Linguistic Reading #2 Summary
-scientific study of speech sounds
-used three approaches
1) auditory phonetics: study of the perception and processing of speech sounds
Eg.tests people’s ability to hear or to distinguish between particular speech sounds with a specialized
2)Acoustic phonetics: deals with the physical properties of sound waves moving through the air
Eg.instrument sounds recorded in a recorder
3) Articulatory phonetics: study of gestures,made in the voal tract, that result in the production of
-> interests anthropologists because it enables them to inventory the sounds of a previously unwritten
language, in preparation for making a phonemic study of the language, and also to facilitate the
recording of linguistic data.
-speech sounds are produced by moving air through the vocal tract,which extends from the larynx to the
lips and includes the nasal cavity.
->Divided into two classes: vowels and consonants
-vowel :produced by passing air through the tract without obstruction.quality depends on the
positioning and tension of the tongue muscle,and by presence or absence of lip rounding.
-constonants: produced by obstructing the air in some way as it passes out of the throat. It is the state
of the larynx(voiced or voiceless); the place of articulation(bilabical,labiodental);and the manner of
-The term phonetic is sometimes used by English speaks however the proper term is phonemic or
phonological spelling.Phonetics has gained its widest currency in contemporary anthropology as the
source for the term etics.
-also called phonemics, the study of the organization of speech sounds into a linguistic system of
contrasting elements called phonomemes.
-must account for native-speaker judgement as a to what is contrastive and what is not.
-two broad approaches: 1)Phonology as a level of structural organization of a language
2)Phonology as a component within the generative grammar of a language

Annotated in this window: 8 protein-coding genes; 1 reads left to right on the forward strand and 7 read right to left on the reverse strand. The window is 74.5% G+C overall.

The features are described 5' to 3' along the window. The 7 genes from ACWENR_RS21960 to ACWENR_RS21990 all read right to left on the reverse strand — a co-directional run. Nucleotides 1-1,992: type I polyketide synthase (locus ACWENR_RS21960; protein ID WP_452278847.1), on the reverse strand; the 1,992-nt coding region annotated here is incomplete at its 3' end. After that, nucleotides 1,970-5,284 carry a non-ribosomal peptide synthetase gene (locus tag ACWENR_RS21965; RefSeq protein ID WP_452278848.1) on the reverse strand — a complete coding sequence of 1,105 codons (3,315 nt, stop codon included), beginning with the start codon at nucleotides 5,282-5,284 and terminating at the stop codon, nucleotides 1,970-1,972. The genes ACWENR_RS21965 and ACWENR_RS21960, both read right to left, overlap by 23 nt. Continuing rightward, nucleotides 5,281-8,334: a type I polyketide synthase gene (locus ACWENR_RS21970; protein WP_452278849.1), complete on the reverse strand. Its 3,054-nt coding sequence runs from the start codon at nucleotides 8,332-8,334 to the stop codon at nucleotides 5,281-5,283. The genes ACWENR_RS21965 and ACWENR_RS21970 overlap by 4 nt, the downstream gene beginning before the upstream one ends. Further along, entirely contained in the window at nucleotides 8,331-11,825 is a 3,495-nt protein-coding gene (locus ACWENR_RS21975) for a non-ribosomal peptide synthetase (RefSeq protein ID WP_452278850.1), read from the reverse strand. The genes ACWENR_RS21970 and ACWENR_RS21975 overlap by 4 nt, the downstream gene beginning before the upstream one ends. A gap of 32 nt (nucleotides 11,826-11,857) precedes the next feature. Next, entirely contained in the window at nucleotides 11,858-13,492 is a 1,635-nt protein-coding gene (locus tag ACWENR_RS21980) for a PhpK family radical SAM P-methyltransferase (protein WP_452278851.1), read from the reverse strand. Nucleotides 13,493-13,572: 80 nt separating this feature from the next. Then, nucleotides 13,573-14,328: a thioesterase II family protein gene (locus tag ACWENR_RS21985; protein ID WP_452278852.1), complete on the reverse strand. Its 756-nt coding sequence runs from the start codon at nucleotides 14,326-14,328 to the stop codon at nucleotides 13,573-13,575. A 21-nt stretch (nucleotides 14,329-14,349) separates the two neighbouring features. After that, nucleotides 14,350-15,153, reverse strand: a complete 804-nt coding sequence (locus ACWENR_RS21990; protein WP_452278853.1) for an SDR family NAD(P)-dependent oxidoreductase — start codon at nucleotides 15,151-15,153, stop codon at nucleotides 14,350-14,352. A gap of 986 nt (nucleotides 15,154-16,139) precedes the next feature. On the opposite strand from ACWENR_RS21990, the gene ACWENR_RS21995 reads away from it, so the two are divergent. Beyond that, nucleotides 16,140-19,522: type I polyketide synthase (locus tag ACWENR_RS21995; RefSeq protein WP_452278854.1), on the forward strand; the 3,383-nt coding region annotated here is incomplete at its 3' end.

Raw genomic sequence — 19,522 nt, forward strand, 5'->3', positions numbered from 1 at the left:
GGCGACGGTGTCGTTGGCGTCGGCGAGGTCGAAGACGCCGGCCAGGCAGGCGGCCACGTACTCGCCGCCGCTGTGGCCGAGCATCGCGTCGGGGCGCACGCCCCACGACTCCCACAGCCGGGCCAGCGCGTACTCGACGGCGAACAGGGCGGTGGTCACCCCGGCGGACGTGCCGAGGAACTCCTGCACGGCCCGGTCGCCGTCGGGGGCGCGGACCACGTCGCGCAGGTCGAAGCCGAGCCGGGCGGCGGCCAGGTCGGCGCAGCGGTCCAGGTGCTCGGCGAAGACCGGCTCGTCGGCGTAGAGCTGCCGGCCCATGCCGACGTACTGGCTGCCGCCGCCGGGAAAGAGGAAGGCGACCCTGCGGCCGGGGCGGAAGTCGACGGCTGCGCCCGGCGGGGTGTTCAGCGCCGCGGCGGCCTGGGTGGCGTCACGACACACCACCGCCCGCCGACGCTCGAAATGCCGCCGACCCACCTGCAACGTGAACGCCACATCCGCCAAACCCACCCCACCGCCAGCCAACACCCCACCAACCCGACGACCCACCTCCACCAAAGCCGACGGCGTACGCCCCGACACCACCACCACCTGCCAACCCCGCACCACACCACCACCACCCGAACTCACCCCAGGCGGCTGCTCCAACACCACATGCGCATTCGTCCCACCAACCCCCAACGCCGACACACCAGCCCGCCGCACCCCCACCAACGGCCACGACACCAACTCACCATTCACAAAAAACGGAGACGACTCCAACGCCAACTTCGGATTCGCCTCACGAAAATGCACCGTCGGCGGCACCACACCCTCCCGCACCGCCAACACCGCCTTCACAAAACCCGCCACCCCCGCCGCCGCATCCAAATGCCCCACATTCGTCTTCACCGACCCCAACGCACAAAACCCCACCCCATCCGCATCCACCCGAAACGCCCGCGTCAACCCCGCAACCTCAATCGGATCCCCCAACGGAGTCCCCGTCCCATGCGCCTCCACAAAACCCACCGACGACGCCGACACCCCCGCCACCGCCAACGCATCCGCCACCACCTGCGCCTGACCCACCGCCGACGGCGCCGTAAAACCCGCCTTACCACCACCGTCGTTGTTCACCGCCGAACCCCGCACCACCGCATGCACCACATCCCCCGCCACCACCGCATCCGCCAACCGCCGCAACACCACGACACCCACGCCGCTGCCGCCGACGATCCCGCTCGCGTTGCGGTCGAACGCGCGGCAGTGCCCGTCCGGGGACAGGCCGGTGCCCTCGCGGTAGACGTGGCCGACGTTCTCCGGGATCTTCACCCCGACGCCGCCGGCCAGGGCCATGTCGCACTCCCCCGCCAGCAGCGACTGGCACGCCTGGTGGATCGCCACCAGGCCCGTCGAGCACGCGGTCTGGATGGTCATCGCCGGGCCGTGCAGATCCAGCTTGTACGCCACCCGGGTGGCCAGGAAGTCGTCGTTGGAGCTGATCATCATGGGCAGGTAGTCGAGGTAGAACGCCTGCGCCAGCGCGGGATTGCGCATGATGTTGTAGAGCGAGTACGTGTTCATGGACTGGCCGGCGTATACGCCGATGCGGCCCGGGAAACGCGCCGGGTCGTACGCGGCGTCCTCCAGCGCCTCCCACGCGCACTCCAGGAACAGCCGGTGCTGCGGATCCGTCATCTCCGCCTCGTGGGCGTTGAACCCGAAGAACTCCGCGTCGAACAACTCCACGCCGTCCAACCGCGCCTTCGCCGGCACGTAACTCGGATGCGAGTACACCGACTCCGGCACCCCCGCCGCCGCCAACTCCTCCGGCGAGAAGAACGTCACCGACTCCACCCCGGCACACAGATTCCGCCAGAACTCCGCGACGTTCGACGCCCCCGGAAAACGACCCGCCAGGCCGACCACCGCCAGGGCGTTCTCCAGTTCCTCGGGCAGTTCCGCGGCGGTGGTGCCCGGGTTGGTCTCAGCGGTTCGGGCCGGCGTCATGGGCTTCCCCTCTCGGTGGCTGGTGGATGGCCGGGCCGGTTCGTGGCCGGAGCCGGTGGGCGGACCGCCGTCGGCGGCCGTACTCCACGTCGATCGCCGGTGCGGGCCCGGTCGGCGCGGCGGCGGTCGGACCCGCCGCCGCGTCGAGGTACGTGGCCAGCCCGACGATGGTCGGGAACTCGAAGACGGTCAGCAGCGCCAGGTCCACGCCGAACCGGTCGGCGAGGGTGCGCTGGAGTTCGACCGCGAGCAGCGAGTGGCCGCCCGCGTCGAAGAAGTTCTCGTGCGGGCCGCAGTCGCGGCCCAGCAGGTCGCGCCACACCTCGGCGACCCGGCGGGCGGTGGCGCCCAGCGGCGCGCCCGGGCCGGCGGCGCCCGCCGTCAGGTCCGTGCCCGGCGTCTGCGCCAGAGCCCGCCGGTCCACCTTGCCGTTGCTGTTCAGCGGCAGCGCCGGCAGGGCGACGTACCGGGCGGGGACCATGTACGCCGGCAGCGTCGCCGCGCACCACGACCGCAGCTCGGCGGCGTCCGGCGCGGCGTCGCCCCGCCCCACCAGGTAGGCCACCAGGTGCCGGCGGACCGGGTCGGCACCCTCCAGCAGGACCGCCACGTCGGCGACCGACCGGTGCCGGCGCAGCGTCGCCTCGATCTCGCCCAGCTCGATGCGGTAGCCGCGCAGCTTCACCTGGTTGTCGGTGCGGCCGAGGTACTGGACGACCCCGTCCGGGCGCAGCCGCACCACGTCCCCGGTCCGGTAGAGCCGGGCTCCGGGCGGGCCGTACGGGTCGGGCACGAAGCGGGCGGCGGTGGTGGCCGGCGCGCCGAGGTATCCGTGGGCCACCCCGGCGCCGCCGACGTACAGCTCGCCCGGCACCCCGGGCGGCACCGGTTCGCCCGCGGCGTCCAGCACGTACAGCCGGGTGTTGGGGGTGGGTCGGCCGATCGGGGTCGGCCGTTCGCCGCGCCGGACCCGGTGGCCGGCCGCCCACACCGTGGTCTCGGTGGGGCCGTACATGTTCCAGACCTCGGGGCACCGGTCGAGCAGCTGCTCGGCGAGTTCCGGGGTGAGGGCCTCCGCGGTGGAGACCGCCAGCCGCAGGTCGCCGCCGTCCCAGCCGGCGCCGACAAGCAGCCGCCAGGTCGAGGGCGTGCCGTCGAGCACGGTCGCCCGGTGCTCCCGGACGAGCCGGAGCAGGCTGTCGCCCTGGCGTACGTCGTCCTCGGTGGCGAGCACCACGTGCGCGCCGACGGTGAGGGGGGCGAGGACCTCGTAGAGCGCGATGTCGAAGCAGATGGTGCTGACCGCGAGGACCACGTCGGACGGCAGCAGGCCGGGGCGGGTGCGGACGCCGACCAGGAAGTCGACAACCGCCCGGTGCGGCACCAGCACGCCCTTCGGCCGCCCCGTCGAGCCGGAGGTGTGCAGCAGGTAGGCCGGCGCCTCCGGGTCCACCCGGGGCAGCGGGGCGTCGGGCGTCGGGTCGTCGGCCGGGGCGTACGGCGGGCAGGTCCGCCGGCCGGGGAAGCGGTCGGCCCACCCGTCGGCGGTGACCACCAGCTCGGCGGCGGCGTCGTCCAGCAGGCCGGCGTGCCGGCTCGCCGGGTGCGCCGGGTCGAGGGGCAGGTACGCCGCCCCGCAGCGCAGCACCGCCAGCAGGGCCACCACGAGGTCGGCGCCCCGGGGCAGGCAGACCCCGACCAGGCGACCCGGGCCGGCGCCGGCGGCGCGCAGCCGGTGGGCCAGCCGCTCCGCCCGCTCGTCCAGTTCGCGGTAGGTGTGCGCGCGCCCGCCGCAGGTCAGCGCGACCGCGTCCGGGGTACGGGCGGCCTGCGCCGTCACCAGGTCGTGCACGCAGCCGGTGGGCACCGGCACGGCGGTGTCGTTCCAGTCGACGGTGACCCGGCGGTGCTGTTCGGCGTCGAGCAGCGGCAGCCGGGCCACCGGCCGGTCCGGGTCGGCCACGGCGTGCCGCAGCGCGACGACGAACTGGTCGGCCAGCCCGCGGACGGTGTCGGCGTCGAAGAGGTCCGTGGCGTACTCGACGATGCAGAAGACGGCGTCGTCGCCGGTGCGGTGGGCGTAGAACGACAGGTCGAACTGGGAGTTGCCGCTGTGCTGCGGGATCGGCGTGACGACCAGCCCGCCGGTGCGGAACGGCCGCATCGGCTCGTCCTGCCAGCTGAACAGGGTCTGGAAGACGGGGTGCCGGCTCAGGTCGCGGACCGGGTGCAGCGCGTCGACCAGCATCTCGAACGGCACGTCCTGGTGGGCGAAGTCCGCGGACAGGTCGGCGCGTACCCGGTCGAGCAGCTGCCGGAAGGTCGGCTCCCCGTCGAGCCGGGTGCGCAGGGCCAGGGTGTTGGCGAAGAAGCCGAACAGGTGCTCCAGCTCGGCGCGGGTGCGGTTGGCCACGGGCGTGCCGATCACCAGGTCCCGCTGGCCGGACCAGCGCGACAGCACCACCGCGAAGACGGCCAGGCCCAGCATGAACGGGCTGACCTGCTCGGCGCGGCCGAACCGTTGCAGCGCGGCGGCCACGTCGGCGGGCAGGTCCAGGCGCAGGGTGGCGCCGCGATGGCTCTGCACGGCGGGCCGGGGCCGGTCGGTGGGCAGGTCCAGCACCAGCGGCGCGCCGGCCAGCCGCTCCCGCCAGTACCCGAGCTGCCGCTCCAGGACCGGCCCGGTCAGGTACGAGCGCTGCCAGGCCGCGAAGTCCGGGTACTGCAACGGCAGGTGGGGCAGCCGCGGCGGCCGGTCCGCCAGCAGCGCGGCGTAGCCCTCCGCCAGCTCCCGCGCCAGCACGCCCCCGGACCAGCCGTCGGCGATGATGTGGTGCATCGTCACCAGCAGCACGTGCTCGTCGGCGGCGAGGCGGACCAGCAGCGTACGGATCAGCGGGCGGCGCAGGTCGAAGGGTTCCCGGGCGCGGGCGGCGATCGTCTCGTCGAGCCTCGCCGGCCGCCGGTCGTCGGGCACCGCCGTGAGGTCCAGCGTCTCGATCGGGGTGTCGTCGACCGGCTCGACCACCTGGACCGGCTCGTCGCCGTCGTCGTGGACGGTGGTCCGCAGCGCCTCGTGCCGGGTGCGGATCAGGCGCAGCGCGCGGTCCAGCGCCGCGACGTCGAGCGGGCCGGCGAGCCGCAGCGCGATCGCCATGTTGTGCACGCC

-the word phoneme is from the Russian fonema via French phoneme as used by Ferdinand de Saussure.
- phonological analysis organizes sounds that do not contrast into phonemes
- sounds may be allopohnes of a single phoneme, but not be predictable by a phonological rule; the
allophones are then said to be in free variation.
-in addition to vowels and consonants,sometimes referred to as segments, suprasegmental features
such as length,stress,nasalization,tone or pitch, and intonation may also be contrastive.
-phonology(together with phonetics) has given anthropologists an analytic procedure for reducing
languages to writing, it has provided a model for scientific analysis of human cultural patterns.
-refer to characterizing languages of the world by similarities and differences in their structural forms
and in their functional uses. Also refers to characterizing them according to language families where
there is evidence that the languages have common structural relationships that are consistent with
some “parent” language( eg. genetic classification)
-do not usually involve on focusing on social context or cultural variations of language use and language
change that are typically studied by sociolinguists and anthropological linguists.
-Language typology involves differentiating spoken languages, a considerable focus on characterizing
writing and signed languages. With William Stokoe’s effort, during mid-20 century American Sign
Language was recognized as a true language in the category of sign language.
Indentifying Types of Language
-there is a wide range of characteristics in the world’s languages that make the task of subclassifying
them into types within the categories are difficult, because between 3000 and 10000 spoken languages,
the development of language varieties and the change that can oocur in languages over time add to the
dilemma of approximating typologies
-there is a basic focus on how languages differ in their structures and in their formal use.
-two major approaches: differentiation and the search for language universals regarding spoken
language typology and distinguished 1)differentiation: applied not only to characterize language structures but also to indicate how
languages are the expressions of societies and cultures, can locate patterns of linguistic and societal
development and can formulate theories about societies living in specific geographical areas.
Structures for Typology of Language
-consists of three divisions:grammer,semantics and phonology
->Grammar includes words(morphology and word classes),phrases,and sentences
- six categories of typology: phonological,morphological,syntactic,lexcio-semantic,holistic,and
-> derived from theories proposed to provide an adequate classification of the world’s languages.
-sociolinguistic category deal primarily with the implications of language universals
Kinds of Grammer Typology
-grammer: a framework for describing the ways in which the components of